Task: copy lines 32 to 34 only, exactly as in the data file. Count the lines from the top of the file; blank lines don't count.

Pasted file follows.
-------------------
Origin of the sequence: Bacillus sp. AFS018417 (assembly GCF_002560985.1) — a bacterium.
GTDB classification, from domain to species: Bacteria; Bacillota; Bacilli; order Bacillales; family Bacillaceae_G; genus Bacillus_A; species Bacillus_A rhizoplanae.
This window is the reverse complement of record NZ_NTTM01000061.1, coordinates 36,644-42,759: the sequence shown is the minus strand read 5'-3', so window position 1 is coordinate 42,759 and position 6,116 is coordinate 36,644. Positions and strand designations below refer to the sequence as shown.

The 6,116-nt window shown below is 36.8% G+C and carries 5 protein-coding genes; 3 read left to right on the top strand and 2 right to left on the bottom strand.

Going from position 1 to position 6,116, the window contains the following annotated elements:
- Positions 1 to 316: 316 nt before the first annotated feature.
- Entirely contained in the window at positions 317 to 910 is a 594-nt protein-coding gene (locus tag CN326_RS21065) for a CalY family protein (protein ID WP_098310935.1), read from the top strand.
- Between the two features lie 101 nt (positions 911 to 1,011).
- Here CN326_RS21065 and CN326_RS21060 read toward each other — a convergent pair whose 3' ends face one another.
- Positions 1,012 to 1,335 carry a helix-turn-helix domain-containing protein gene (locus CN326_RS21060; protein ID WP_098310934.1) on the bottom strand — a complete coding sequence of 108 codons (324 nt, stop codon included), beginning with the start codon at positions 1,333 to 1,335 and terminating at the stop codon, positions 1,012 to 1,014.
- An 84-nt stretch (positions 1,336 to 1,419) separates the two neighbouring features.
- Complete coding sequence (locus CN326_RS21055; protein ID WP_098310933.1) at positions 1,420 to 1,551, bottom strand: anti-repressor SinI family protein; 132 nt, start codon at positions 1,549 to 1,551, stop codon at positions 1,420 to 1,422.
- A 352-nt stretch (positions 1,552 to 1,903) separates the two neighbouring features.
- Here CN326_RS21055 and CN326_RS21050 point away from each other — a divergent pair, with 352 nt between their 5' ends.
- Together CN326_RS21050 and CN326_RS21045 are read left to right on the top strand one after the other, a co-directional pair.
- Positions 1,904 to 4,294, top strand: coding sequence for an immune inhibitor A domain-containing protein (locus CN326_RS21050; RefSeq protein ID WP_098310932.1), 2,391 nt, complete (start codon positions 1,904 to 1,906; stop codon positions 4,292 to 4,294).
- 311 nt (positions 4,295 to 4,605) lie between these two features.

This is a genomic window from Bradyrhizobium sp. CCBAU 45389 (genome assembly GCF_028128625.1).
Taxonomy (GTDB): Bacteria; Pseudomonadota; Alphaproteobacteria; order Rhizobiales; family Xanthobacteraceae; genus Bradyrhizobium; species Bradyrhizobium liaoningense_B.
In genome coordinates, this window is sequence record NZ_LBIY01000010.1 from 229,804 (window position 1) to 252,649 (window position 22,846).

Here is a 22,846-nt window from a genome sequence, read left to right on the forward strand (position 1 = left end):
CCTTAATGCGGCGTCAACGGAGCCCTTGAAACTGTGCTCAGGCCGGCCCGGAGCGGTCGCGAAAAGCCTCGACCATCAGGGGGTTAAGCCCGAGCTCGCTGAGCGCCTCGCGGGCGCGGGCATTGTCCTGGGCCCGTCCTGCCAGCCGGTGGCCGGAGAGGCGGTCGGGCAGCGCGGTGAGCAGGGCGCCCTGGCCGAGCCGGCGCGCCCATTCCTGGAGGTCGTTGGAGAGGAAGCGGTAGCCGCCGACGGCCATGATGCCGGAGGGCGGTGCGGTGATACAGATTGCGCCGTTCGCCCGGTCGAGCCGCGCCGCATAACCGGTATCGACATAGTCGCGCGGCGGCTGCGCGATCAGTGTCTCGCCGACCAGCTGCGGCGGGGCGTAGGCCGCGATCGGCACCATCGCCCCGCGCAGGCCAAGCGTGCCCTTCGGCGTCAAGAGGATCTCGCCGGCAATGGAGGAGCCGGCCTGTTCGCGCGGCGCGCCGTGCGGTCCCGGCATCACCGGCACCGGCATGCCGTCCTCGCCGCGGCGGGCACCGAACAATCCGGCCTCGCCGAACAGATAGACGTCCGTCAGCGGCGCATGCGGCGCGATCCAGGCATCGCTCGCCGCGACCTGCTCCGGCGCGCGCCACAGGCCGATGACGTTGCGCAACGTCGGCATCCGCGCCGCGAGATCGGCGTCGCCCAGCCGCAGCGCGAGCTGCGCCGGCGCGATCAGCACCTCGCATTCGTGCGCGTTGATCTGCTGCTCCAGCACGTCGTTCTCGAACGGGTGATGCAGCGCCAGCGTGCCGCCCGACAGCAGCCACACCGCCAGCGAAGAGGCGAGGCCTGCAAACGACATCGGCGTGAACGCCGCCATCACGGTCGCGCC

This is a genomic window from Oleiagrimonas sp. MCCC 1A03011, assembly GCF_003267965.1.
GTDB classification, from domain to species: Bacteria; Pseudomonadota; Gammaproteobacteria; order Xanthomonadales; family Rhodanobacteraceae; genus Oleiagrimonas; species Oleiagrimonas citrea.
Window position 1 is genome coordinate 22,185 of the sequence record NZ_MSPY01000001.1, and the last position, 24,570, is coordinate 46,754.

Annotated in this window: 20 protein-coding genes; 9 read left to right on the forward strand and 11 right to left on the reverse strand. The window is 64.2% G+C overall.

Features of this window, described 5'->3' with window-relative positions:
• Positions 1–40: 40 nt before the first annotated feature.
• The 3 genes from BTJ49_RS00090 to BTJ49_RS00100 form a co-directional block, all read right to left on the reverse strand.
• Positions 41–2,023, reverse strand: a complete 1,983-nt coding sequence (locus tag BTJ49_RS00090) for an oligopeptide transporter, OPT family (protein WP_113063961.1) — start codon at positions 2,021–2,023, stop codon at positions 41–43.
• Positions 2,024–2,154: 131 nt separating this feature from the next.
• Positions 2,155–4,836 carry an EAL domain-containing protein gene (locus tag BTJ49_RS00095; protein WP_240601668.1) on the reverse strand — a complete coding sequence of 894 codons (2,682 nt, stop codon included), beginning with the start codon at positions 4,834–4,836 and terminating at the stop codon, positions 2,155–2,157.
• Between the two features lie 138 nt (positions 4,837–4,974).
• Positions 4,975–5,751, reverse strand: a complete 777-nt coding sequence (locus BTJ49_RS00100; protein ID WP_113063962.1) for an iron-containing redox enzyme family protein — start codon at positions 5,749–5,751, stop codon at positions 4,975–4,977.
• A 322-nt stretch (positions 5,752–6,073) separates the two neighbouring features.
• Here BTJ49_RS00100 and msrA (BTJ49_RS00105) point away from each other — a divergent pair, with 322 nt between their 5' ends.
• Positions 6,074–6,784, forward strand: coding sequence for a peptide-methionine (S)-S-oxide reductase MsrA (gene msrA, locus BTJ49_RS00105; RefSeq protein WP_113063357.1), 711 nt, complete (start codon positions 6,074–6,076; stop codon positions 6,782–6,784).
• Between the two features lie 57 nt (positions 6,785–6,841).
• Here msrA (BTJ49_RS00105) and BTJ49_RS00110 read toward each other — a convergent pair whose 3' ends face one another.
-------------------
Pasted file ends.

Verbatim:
• Positions 2,155–4,836 carry an EAL domain-containing protein gene (locus tag BTJ49_RS00095; protein WP_240601668.1) on the reverse strand — a complete coding sequence of 894 codons (2,682 nt, stop codon included), beginning with the start codon at positions 4,834–4,836 and terminating at the stop codon, positions 2,155–2,157.
• Between the two features lie 138 nt (positions 4,837–4,974).
• Positions 4,975–5,751, reverse strand: a complete 777-nt coding sequence (locus BTJ49_RS00100; protein ID WP_113063962.1) for an iron-containing redox enzyme family protein — start codon at positions 5,749–5,751, stop codon at positions 4,975–4,977.